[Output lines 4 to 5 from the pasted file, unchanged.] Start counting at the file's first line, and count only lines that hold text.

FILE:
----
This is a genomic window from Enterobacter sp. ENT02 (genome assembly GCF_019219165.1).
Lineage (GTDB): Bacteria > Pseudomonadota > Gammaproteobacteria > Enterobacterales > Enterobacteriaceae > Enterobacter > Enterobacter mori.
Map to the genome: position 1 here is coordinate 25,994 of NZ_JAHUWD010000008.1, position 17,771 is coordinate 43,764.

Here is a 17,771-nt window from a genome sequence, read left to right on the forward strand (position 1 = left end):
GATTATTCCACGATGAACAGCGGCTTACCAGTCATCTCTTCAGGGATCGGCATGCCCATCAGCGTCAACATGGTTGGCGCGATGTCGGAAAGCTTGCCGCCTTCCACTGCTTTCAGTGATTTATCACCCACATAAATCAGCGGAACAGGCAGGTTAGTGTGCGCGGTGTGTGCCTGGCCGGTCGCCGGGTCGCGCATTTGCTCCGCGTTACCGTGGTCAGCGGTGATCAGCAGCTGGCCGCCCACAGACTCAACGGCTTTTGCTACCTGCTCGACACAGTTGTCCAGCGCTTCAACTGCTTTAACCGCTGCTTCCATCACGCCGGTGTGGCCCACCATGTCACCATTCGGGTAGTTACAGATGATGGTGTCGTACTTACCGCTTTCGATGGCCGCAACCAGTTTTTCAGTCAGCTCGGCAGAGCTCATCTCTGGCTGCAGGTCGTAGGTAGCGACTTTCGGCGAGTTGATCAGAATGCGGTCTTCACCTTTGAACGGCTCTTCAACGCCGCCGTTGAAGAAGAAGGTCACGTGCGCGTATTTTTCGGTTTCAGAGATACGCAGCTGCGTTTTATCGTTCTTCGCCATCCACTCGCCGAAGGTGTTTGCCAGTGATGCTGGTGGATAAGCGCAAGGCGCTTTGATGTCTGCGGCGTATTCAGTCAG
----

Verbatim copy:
Here is a 17,771-nt window from a genome sequence, read left to right on the forward strand (position 1 = left end):
GATTATTCCACGATGAACAGCGGCTTACCAGTCATCTCTTCAGGGATCGGCATGCCCATCAGCGTCAACATGGTTGGCGCGATGTCGGAAAGCTTGCCGCCTTCCACTGCTTTCAGTGATTTATCACCCACATAAATCAGCGGAACAGGCAGGTTAGTGTGCGCGGTGTGTGCCTGGCCGGTCGCCGGGTCGCGCATTTGCTCCGCGTTACCGTGGTCAGCGGTGATCAGCAGCTGGCCGCCCACAGACTCAACGGCTTTTGCTACCTGCTCGACACAGTTGTCCAGCGCTTCAACTGCTTTAACCGCTGCTTCCATCACGCCGGTGTGGCCCACCATGTCACCATTCGGGTAGTTACAGATGATGGTGTCGTACTTACCGCTTTCGATGGCCGCAACCAGTTTTTCAGTCAGCTCGGCAGAGCTCATCTCTGGCTGCAGGTCGTAGGTAGCGACTTTCGGCGAGTTGATCAGAATGCGGTCTTCACCTTTGAACGGCTCTTCAACGCCGCCGTTGAAGAAGAAGGTCACGTGCGCGTATTTTTCGGTTTCAGAGATACGCAGCTGCGTTTTATCGTTCTTCGCCATCCACTCGCCGAAGGTGTTTGCCAGTGATGCTGGTGGATAAGCGCAAGGCGCTTTGATGTCTGCGGCGTATTCAGTCAG